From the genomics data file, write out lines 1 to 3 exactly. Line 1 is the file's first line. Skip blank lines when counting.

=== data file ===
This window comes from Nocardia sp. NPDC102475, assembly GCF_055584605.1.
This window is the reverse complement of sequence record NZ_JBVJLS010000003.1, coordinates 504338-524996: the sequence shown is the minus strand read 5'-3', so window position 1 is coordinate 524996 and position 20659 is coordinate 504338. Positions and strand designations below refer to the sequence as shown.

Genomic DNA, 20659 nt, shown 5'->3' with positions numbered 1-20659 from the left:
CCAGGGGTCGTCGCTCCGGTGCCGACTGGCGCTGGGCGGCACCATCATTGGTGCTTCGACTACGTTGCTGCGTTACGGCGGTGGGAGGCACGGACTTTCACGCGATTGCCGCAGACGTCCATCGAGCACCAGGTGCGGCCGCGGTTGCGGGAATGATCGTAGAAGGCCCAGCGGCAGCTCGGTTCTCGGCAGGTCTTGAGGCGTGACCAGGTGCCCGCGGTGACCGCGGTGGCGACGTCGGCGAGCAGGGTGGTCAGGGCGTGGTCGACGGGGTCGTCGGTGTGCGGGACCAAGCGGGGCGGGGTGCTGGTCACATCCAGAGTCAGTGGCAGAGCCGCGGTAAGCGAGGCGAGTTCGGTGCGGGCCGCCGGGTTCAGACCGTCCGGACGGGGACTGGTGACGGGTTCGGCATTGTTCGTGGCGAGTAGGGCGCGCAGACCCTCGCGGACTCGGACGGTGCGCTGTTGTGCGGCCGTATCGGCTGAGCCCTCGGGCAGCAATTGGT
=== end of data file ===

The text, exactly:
This window comes from Nocardia sp. NPDC102475, assembly GCF_055584605.1.
This window is the reverse complement of sequence record NZ_JBVJLS010000003.1, coordinates 504338-524996: the sequence shown is the minus strand read 5'-3', so window position 1 is coordinate 524996 and position 20659 is coordinate 504338. Positions and strand designations below refer to the sequence as shown.

Genomic DNA, 20659 nt, shown 5'->3' with positions numbered 1-20659 from the left: